Later, I was chopping mushrooms. I was afraid I might cut myself. I hadn’t used the knife since a month ago when I cut my thumb. I quartered the mushrooms. It was easy. Then I pan-fried them on medium-high with a bunch of onions. No problems.

At 7:30, I cut all the lights off and lay down with my laptop. My curtains were open and it was twilight. I could hear kids playing. My room smelled like laundry detergent (they vent the building outside my door). I tried writing. The only thing that came to me was the feeling of turning on and off a phone. I closed the laptop and listened to the kids. It got steadily darker in my room.

Currently Reading: Queen, Suzanne Crain Miller

Support Relief for Family Suffering at the Border  – RAICES DONATION CAMPAIGN

The major problem of life is learning how to handle the costly interruptions. The door that slams shut, the plan that got sidetracked, the marriage that failed. Or that lovely poem that didn’t get written because someone knocked on the door.

Martin Luther King Jr.

Coffee Log, Year 2, Day 183

Hi.

Coffee: Pike Place, Apartment Lounge Brew

What’s the value of work?

I went to the store today to buy cheese. Yesterday, at the grocery, I bought a bag of vegan mozzarella and half-gagged. I’m working my way to vegan but I’m not there yet.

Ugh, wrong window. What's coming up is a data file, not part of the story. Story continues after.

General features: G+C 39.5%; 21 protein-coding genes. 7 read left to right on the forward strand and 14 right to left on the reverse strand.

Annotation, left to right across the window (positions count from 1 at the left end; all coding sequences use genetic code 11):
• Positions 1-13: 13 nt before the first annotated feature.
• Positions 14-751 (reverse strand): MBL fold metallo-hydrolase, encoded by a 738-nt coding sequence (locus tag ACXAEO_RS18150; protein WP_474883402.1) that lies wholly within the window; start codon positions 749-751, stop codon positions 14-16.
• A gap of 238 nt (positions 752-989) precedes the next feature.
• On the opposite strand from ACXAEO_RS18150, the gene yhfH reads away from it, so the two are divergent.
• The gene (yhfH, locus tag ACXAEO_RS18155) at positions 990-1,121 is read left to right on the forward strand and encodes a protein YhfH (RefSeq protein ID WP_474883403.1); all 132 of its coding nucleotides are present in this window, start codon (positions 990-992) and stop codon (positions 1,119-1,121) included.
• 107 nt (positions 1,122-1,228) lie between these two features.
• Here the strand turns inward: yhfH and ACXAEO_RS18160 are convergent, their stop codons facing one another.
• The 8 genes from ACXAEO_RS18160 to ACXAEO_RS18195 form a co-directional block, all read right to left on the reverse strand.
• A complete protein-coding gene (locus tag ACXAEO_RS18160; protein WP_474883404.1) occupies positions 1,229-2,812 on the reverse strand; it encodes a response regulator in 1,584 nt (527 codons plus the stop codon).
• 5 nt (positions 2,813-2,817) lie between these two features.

Today, the cashier was a woman with red hair and black glasses. She was short. She had a pin on her shirt that said ‘Happily Serving Since 2019.’ Her hands had a lot of freckles on them.

Part of what was in our cart was a pom-pom mushroom. The cashier tried to ring it but it wasn’t in the system. So she set to flipping through the sku book, searching the computer, all to no luck. Eventually, she took the price per pound and multiplied it out by weight. She did the calculation on a piece of receipt paper.

Before we left, I asked the cashier how her shift had been. She smiled and said she’d been working since morning. Just before we came up she was supposed to take her half-hour break but the store got busy so she was sticking around to help. I thought that was really something.

Outside, under a cool gray sky, I tried to find pride in the way I spend my days.